Speaking of the next generation of dysfunction, we saw a consolidation of effort and thus storytelling. The threat of having your eyeball scooped out by a drug dealer has that effect. Nevertheless, there were a few other side stories that all landed very well this week.
For starters, Kev and V going from the big guy’s latest health obsession to discovering his roots was like seeing one small vein in a comedy goldmine explode with an even bigger payoff that will be buying drinks for weeks to come. Kev genuinely groping Fiona out of concern while Veronica barely turns her head is obviously humorous, but him discovering that he has his roots in Kentucky—and is from a family that practiced an extraordinary amount of inbreeding—is so out of left-field that it may actually be coming in from the parking lot. Yet it makes so much sense given what we know about dear old Kevin.
And as Kev discovers he’s Bart, V makes an unlikely reconciliation with Svetlana. If this subplot was played for anything more than laughs, it would fail the smell test a thousand times over that they would get back into proverbial bed (for now) with the woman who tried to steal their bar. Yet Svetlana’s peculiar relationship with this family has provided too many pitch black giggles for it to be completely written off. Even so, if I were Veronica, I would have just hired an accountant. At least when you get screwed over then, you’ll get a receipt.
Lip, meanwhile, saw a role reversal with the professor who pulled him out of his Frank-ish death spiral and put him on the mend. It also felt completely authentic (unlike the Svetlana reunion), because the man was a stumbling drunk when we met him several seasons ago. Hell, he and Lip bonded because they were both alcoholics. The difference is the prof was functioning, but even that has his limits.
Now Lip is in an unusual position: caring for a father figure. As a kid with a chip on his shoulder and no parent to bother with, he barely ever had a shit to give for Fiona or her stumbles in season 4. Yet here is a man that saved Lip from bottoming out just like his own deadbeat dad, and now the old bastard is flushing himself down the toilet. I suspect this storyline is not going to end happily. Lip didn’t feel particularly moved saying goodbye to Monica, but he is about to watch a parent depart in the most painful way. I believe the tweed-wearer when he says he’ll kill himself before he goes to prison, and with five DUIs, he is going to prison. Nor is he giving up the bottle at 60. Lip had it right the first time, but it will nonetheless be fascinating to watch how he’ll deal with real grief.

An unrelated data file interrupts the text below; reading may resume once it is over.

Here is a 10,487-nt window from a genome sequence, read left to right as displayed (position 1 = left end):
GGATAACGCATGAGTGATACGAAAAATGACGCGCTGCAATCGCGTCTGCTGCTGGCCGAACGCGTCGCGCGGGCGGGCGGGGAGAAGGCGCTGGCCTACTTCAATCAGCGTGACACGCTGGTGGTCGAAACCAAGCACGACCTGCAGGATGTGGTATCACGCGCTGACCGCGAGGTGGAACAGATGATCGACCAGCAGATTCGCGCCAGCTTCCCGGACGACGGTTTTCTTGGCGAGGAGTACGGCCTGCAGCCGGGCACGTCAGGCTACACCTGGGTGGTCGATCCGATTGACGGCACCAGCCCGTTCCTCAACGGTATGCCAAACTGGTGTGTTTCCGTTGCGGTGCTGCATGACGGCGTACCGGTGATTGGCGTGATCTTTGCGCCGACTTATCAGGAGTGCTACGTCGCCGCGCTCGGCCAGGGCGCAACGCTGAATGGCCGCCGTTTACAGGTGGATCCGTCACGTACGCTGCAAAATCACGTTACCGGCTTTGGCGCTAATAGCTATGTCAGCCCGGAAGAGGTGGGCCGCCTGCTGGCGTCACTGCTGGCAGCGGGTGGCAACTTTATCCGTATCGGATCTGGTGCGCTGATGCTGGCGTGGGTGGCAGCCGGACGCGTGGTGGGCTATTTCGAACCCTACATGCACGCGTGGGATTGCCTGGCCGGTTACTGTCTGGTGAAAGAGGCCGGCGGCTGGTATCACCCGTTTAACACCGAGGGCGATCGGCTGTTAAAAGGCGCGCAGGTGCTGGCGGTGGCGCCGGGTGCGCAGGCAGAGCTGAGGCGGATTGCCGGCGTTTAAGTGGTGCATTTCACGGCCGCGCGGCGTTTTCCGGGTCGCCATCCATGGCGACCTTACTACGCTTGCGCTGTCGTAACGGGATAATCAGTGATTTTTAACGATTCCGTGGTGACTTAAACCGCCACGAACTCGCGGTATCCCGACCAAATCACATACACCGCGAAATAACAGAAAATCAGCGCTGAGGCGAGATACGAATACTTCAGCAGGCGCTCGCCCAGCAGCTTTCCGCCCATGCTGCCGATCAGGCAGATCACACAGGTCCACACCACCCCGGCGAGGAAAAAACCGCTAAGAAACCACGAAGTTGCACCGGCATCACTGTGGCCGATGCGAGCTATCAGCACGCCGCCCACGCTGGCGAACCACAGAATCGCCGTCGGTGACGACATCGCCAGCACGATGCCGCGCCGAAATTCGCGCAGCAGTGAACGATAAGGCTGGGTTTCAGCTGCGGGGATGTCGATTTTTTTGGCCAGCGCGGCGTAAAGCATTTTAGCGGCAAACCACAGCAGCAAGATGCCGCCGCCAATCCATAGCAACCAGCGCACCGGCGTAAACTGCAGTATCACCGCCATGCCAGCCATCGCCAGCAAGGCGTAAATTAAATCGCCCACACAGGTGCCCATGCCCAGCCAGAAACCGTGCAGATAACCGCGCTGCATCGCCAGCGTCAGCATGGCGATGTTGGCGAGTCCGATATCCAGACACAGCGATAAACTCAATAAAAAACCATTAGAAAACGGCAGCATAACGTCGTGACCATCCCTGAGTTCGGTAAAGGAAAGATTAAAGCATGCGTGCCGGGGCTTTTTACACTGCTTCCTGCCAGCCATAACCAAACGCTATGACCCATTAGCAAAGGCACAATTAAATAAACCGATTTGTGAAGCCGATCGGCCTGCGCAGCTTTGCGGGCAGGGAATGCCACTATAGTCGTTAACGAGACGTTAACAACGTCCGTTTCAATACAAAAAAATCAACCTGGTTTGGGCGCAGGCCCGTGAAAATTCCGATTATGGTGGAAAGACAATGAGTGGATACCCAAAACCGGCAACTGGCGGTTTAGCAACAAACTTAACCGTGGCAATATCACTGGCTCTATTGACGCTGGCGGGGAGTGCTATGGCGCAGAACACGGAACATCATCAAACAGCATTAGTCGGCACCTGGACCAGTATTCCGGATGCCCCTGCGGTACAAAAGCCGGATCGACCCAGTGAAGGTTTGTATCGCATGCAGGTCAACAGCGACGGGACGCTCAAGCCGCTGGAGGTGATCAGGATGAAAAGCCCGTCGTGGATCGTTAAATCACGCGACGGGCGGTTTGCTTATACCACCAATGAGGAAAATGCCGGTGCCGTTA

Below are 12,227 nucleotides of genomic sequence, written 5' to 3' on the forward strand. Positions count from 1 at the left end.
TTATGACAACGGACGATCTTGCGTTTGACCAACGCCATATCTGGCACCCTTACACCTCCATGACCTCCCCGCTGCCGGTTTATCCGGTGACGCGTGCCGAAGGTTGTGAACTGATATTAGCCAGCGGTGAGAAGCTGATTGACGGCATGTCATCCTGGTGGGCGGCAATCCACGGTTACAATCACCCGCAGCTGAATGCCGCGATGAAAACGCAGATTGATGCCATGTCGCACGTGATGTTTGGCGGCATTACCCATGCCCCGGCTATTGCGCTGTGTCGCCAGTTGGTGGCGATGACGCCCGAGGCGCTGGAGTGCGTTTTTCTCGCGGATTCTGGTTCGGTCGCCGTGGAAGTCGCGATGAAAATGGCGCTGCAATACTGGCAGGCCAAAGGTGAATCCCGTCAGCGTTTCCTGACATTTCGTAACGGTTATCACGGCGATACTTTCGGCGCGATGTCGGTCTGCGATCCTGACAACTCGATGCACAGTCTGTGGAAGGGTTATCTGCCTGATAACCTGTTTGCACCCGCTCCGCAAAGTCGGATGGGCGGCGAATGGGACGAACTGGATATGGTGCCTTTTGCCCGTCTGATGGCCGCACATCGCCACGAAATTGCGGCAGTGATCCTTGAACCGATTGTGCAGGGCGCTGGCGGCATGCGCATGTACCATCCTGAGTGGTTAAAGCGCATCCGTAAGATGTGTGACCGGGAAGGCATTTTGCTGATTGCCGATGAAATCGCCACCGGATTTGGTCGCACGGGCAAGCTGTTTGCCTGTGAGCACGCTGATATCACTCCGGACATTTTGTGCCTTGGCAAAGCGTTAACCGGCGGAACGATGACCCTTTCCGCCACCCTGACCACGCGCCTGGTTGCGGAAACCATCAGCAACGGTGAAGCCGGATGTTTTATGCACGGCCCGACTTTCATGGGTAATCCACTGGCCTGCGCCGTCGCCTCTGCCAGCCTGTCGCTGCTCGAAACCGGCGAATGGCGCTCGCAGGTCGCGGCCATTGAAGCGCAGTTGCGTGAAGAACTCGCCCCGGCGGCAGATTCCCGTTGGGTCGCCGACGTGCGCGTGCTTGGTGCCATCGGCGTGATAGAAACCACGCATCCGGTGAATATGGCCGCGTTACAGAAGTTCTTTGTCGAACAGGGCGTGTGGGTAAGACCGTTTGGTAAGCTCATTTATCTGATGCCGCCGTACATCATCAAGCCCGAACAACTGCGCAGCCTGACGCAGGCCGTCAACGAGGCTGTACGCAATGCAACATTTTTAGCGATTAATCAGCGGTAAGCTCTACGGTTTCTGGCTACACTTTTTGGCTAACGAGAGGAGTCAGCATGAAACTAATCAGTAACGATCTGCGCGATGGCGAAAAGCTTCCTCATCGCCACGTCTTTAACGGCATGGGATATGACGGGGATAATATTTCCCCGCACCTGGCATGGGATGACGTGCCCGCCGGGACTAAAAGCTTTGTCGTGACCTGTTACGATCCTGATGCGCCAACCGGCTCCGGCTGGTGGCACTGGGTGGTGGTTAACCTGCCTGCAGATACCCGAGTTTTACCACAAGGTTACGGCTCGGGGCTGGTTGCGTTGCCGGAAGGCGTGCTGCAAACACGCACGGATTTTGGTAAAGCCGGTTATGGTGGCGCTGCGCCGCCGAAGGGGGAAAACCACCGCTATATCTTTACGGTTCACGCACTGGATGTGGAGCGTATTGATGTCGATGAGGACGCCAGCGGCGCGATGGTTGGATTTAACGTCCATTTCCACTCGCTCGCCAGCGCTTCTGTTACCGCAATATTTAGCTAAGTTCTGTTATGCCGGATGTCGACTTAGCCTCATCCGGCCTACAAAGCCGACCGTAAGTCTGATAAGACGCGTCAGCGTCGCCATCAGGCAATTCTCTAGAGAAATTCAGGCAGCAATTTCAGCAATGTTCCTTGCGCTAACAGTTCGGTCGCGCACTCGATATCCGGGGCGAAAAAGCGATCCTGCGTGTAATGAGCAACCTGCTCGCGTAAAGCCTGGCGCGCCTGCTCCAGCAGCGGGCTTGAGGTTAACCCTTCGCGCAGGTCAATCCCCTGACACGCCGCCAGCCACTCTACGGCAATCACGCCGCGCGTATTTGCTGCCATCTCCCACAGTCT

Other than Debbie getting the boot from Neal though (shocker, I know), the rest of the episode was about the Gallaghers having their back pushed up against a wall… from which they then crawl and slither their way out from. This is how we like them best, and that desperate creativity was a joy to revisit.
Huddled around a kitchen table, Ian, Lip, Debbie, and Carl struggle mightily to keep Fiona from knowing that they’ve screwed the pooch again. Listening to Frank has blown up in their collective faces, and now there is a drug dealer sticking Carl’s individual face into that beloved hot tub. This also depicts an interesting new dynamic. The Gallagher children, whom Fiona basically raised, now truly see Fi as a maternal presence. She’s no longer part of the team. Rather she’s the authority figure who must be circumvented to survive, and the parent they don’t want to disappoint. (Their actual parents meanwhile got them into this drug-fueled dilemma.)
But as this chasm appears to grow between Fi and her “children,” there remains a Gallagher resilience about the way Ian swings a golf club into a goon’s back to save Carl, and when they all accept they must go, tail between their legs, to Fiona.